To microchip employees, or not, is a question some leaders are asking themselves.
Would you get microchipped?
It’s a question leaders at one business in Wisconsin asked their employees – and dozens of people volunteered to have the chip embedded in their hand.
The technology allows employees to get snacks from a vending machine and open doors with just the swipe of their hand near a sensor.
Enterprise Architect Richard Hammer said the technology has the potential to allow people to use an embedded chip, and leave their keys, access passes and debit cards at home.
It would also mean people could hover their hand near a reader, instead of typing in endless passwords and pin numbers that can be tough to remember.
“All of the improvements and scary things that are happening in technology in the last 30 years have been exciting, and in a lot of ways terrifying,” said Richard Hammer. “You already have a phone in your pocket. Your phone has the exact same tracking ability, and that data is already used in ways you might not be aware of. So you’re already three quarters of the way there. That doesn’t justify necessarily going there, but you’re already three quarters of the way there.”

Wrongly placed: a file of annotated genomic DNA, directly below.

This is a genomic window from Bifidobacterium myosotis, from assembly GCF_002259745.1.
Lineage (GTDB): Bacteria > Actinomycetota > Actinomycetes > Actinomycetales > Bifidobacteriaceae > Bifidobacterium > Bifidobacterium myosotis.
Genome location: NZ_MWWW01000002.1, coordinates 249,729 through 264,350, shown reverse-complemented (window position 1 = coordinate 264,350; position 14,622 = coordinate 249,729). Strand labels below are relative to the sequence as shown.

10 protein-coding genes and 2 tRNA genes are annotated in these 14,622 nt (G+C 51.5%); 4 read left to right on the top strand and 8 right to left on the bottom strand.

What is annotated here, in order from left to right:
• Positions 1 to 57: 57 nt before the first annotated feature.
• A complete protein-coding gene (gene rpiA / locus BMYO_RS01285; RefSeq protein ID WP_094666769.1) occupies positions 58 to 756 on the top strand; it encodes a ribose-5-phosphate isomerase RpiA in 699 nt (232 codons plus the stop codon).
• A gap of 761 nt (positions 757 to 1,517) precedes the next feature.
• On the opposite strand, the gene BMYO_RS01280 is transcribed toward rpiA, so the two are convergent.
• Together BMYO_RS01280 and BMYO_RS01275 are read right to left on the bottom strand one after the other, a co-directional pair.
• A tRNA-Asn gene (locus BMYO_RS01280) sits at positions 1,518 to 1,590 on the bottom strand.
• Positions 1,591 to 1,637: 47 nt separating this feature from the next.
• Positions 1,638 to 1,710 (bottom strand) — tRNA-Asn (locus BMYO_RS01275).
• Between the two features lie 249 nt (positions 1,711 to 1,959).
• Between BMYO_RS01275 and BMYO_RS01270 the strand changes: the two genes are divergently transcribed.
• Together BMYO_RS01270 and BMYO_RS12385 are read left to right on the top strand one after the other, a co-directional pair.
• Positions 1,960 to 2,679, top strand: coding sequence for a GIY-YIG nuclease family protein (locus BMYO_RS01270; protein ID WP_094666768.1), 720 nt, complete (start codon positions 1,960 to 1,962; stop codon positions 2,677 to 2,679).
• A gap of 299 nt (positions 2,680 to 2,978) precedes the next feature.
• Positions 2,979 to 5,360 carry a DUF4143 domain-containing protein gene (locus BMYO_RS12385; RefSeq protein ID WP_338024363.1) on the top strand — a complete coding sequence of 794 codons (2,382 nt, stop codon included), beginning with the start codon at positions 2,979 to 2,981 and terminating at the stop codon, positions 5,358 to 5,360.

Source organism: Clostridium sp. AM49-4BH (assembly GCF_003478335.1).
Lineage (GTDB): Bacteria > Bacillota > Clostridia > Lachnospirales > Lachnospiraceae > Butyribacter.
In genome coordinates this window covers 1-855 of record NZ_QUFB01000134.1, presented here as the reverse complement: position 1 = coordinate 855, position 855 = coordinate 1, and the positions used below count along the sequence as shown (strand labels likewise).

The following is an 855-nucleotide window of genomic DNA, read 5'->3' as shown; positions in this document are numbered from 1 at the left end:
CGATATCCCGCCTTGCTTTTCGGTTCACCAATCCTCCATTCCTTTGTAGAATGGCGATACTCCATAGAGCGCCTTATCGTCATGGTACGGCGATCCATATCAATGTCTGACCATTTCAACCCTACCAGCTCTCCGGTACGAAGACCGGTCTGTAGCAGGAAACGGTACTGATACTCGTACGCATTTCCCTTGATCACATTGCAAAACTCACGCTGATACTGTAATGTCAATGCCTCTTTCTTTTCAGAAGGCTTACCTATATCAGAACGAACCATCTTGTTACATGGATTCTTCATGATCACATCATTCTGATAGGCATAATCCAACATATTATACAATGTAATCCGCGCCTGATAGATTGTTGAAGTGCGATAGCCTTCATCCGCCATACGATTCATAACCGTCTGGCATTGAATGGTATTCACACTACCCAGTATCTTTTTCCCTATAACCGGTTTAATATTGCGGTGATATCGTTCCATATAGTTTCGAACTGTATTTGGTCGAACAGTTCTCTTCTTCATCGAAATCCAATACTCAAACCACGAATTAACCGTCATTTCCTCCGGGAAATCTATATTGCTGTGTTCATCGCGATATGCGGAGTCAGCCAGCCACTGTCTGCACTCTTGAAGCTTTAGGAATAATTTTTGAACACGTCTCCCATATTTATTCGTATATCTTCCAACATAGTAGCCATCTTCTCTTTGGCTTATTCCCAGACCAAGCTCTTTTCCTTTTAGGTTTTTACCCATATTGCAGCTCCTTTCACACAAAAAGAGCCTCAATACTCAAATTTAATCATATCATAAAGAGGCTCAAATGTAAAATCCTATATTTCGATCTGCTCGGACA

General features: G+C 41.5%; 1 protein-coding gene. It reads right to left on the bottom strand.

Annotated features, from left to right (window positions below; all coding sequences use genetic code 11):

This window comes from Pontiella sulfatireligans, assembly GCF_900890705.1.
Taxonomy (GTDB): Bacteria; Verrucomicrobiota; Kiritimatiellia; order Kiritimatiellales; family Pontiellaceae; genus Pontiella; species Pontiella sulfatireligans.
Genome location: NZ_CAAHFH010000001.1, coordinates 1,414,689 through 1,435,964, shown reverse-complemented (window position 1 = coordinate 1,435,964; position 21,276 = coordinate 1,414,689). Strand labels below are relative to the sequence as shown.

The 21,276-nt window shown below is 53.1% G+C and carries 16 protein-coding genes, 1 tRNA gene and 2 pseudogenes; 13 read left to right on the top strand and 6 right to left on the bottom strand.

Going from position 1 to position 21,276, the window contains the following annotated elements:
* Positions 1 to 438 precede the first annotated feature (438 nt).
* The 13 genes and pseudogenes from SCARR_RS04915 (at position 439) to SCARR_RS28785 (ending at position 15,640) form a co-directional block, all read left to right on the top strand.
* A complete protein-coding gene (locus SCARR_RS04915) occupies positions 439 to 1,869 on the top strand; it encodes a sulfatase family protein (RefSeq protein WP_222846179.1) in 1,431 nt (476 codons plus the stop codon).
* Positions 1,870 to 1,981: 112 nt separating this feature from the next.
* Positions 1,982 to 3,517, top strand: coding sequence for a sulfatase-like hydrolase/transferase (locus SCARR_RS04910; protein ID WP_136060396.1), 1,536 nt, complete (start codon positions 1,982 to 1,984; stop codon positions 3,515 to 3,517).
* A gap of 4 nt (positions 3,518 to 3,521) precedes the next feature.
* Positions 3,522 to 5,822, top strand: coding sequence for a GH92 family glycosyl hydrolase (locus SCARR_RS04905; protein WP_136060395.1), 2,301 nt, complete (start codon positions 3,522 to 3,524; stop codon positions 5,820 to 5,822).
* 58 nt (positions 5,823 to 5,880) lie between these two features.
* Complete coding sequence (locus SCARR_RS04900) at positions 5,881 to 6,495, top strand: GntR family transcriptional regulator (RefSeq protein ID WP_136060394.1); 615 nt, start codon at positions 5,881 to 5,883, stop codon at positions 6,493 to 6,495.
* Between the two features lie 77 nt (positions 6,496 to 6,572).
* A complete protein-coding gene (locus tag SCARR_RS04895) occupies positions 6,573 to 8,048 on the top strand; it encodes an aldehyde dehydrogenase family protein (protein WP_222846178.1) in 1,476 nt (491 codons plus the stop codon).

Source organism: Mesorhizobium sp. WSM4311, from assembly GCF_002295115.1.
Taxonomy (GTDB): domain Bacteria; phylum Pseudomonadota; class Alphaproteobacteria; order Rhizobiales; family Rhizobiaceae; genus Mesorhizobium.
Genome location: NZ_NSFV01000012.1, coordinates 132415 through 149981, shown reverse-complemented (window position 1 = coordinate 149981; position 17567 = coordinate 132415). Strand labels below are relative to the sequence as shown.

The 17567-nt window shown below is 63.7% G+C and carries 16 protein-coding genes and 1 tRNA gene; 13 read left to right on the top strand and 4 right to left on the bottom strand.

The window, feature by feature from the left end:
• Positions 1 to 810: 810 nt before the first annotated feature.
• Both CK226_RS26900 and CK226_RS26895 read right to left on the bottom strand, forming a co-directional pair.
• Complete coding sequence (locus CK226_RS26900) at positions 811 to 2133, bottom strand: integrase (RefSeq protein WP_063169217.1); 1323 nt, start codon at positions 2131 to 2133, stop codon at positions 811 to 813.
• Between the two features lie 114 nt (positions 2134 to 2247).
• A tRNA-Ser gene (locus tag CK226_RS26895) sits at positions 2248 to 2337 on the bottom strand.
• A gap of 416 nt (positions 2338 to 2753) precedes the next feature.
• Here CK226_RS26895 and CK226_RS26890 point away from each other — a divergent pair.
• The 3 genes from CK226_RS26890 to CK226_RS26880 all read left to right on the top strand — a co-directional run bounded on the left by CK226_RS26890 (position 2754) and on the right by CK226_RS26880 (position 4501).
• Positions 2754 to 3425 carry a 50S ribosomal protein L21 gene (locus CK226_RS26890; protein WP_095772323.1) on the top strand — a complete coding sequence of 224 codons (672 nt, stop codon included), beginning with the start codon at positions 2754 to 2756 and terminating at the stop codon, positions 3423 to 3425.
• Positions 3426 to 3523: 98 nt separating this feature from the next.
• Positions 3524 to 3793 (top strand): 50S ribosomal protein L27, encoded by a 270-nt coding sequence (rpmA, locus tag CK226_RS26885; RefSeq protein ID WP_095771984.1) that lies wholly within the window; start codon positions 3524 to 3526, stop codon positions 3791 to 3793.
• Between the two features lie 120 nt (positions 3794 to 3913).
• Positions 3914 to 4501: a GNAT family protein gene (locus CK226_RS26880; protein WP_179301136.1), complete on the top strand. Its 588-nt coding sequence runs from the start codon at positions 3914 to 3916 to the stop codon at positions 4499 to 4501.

Employment Attorney Tommy Strelka believes a voluntary program like microchipping in the workplace could lead to serious issues, like possible discrimination and privacy concerns.
“If an employee refuses to be chipped, are they looked upon from their employers perspective as a less desirable employee, a less productive employee,” asked Strelka. “I strongly believe that there needs to be legislation to protect employees who refuse to have these chips implanted within their bodies.”
Similar legislation has already been brought to the table in Pennsylvania.
The CEO of Cortex Leadership Consulting said leaders should think long and hard before considering innovations that may cross the line.
“Just because we can doesn’t mean we should, and I think as leaders we need to sit back think about what does it mean to be implanting something for convenience purposes inside our employees bodies,” said Lynda McNutt Foster. “I think it’s about conscious business. I think it’s about leaders really taking time to think deeply about what they’re doing, but more importantly why they’re doing it and are they ideating enough to go ‘are there other ways to accomplish the same exact thing without intruding on people’s personal liberties.'”
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